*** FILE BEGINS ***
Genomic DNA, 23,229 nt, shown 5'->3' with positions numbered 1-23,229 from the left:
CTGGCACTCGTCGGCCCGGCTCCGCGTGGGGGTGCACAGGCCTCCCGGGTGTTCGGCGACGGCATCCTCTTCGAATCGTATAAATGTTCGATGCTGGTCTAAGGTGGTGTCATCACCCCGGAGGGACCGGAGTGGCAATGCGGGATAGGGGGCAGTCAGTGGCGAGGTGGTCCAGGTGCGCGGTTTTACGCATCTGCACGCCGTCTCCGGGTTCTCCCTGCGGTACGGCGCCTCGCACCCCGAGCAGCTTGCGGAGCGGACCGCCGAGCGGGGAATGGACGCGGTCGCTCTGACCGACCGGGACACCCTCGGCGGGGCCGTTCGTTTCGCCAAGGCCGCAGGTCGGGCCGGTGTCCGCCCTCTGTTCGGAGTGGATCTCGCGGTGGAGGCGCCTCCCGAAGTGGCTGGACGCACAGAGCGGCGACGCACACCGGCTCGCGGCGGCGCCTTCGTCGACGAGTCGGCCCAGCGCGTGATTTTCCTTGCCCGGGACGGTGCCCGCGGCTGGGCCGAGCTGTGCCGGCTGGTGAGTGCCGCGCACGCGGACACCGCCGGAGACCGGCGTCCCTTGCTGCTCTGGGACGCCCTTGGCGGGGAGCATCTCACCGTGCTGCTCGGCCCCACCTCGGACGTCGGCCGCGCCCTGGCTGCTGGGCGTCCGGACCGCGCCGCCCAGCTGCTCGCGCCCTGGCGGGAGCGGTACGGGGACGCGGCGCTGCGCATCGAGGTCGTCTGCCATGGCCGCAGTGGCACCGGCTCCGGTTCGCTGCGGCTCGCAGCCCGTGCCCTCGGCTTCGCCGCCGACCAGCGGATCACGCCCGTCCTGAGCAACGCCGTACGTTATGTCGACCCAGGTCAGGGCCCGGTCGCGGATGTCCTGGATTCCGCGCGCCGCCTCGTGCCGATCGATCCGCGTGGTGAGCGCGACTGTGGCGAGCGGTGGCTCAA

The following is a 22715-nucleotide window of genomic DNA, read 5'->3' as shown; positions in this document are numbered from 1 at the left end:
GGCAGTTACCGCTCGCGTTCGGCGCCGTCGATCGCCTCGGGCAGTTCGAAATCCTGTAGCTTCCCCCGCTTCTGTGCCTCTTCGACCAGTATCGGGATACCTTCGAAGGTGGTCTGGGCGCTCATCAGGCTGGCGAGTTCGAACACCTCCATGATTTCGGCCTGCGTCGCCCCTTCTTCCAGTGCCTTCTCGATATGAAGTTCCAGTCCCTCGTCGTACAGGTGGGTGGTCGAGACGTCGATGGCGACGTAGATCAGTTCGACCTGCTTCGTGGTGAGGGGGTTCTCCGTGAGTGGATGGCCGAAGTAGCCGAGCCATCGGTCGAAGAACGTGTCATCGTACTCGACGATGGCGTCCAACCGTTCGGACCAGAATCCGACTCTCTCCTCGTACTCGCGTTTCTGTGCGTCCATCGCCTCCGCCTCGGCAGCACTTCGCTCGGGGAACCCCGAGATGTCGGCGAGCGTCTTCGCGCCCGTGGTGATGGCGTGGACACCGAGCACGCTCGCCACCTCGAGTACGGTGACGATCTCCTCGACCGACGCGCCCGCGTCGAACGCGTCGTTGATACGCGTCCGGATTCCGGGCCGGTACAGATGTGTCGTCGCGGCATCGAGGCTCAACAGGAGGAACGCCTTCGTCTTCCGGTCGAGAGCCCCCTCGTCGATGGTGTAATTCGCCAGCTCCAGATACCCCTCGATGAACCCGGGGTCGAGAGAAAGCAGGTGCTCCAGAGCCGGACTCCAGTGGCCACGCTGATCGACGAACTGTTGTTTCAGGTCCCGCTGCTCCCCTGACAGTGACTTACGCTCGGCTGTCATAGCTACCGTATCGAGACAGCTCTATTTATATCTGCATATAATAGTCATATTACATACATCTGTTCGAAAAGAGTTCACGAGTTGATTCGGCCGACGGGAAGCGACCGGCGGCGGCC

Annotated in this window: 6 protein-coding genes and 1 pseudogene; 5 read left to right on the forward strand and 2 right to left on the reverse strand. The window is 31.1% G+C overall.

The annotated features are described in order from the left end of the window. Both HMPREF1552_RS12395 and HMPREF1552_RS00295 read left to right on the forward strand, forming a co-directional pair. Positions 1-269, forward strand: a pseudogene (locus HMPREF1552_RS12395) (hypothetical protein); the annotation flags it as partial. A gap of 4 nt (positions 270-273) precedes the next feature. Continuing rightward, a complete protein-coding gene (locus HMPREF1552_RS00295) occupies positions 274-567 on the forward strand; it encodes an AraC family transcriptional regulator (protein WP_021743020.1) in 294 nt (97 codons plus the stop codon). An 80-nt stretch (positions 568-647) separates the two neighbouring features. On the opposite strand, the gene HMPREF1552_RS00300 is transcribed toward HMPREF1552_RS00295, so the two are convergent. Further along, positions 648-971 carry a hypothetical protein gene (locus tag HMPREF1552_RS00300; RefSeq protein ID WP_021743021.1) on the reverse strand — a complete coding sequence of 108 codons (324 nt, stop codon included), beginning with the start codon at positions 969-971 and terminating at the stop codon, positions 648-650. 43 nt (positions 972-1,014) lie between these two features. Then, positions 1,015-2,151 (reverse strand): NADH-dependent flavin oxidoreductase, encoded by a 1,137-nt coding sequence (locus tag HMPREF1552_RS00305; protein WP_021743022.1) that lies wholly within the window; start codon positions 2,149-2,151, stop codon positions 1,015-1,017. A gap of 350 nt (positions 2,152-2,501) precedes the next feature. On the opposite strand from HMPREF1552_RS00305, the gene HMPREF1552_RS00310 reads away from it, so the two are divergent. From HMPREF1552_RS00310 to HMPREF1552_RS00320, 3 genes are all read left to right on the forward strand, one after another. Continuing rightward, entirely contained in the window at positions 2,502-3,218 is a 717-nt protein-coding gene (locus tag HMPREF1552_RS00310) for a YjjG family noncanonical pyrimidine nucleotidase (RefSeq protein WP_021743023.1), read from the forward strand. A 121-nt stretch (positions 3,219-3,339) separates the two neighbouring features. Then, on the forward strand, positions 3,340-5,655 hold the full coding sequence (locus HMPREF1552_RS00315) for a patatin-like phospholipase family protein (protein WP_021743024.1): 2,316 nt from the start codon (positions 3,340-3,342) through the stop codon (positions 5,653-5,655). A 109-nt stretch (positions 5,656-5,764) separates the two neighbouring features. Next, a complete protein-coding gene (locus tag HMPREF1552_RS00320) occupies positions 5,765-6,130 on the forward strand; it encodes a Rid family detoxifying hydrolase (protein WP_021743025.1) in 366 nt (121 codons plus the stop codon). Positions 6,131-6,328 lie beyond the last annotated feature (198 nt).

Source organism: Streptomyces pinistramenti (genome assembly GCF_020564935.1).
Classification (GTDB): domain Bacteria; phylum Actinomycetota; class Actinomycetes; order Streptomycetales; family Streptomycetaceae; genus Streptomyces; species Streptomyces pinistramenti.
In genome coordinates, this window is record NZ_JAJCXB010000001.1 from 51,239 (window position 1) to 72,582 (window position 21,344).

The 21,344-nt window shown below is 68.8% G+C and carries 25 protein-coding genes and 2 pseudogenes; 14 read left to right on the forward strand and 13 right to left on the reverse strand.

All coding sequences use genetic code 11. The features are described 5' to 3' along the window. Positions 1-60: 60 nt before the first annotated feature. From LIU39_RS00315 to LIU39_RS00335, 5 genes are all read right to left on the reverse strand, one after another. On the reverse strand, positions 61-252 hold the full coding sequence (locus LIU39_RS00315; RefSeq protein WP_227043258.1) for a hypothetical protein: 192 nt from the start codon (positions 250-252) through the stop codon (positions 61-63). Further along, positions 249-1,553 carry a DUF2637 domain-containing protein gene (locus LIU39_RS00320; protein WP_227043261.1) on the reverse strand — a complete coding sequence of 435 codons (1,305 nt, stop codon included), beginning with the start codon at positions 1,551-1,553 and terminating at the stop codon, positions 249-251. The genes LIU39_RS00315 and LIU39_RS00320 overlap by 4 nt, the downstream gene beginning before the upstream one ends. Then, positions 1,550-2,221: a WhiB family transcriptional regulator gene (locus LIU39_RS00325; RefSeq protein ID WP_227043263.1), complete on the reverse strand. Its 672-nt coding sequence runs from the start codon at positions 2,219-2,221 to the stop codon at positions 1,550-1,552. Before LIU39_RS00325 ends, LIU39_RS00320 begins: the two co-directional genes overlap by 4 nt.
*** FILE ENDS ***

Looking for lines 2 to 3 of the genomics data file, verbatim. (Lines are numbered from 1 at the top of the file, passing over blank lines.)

CTGGCACTCGTCGGCCCGGCTCCGCGTGGGGGTGCACAGGCCTCCCGGGTGTTCGGCGACGGCATCCTCTTCGAATCGTATAAATGTTCGATGCTGGTCTAAGGTGGTGTCATCACCCCGGAGGGACCGGAGTGGCAATGCGGGATAGGGGGCAGTCAGTGGCGAGGTGGTCCAGGTGCGCGGTTTTACGCATCTGCACGCCGTCTCCGGGTTCTCCCTGCGGTACGGCGCCTCGCACCCCGAGCAGCTTGCGGAGCGGACCGCCGAGCGGGGAATGGACGCGGTCGCTCTGACCGACCGGGACACCCTCGGCGGGGCCGTTCGTTTCGCCAAGGCCGCAGGTCGGGCCGGTGTCCGCCCTCTGTTCGGAGTGGATCTCGCGGTGGAGGCGCCTCCCGAAGTGGCTGGACGCACAGAGCGGCGACGCACACCGGCTCGCGGCGGCGCCTTCGTCGACGAGTCGGCCCAGCGCGTGATTTTCCTTGCCCGGGACGGTGCCCGCGGCTGGGCCGAGCTGTGCCGGCTGGTGAGTGCCGCGCACGCGGACACCGCCGGAGACCGGCGTCCCTTGCTGCTCTGGGACGCCCTTGGCGGGGAGCATCTCACCGTGCTGCTCGGCCCCACCTCGGACGTCGGCCGCGCCCTGGCTGCTGGGCGTCCGGACCGCGCCGCCCAGCTGCTCGCGCCCTGGCGGGAGCGGTACGGGGACGCGGCGCTGCGCATCGAGGTCGTCTGCCATGGCCGCAGTGGCACCGGCTCCGGTTCGCTGCGGCTCGCAGCCCGTGCCCTCGGCTTCGCCGCCGACCAGCGGATCACGCCCGTCCTGAGCAACGCCGTACGTTATGTCGACCCAGGTCAGGGCCCGGTCGCGGATGTCCTGGATTCCGCGCGCCGCCTCGTGCCGATCGATCCGCGTGGTGAGCGCGACTGTGGCGAGCGGTGGCTCAA

The following is a 22715-nucleotide window of genomic DNA, read 5'->3' as shown; positions in this document are numbered from 1 at the left end: